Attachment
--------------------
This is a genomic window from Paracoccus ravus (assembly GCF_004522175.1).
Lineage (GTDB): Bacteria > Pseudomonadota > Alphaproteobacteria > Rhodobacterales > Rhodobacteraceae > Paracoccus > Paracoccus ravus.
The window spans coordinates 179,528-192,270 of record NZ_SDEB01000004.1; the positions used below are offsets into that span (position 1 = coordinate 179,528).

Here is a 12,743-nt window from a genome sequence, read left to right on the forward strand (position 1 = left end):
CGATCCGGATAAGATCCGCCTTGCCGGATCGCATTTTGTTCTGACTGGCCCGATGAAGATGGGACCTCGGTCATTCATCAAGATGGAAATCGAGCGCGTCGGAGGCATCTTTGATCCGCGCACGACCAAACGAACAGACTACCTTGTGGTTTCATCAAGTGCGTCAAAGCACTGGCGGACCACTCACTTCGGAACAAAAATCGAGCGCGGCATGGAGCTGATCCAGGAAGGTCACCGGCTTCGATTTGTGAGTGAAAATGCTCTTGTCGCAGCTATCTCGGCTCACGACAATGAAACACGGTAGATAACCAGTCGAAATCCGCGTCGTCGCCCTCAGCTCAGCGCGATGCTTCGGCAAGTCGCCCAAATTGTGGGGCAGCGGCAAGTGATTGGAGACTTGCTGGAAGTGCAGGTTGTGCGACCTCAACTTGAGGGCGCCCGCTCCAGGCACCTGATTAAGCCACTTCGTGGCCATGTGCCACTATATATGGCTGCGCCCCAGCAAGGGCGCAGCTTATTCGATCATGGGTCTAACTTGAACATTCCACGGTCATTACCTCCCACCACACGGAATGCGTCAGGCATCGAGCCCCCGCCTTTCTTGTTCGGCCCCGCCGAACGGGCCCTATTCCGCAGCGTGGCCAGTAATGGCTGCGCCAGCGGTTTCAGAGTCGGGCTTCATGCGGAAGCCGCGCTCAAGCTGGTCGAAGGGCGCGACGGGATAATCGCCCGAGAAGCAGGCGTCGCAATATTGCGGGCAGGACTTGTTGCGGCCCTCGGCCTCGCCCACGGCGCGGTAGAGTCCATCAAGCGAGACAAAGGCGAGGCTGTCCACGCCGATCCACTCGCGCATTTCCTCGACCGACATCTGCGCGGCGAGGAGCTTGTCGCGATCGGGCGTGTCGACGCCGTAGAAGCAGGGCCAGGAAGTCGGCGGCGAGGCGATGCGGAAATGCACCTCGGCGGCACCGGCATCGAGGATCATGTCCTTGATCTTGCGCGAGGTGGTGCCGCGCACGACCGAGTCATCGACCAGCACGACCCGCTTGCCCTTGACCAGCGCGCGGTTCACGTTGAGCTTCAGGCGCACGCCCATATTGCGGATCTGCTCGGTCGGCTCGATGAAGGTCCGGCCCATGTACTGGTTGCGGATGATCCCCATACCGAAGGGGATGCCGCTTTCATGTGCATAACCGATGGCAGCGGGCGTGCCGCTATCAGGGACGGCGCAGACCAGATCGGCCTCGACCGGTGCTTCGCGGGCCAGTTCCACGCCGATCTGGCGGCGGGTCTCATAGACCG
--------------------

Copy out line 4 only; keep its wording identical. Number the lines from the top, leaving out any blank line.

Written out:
Here is a 12,743-nt window from a genome sequence, read left to right on the forward strand (position 1 = left end):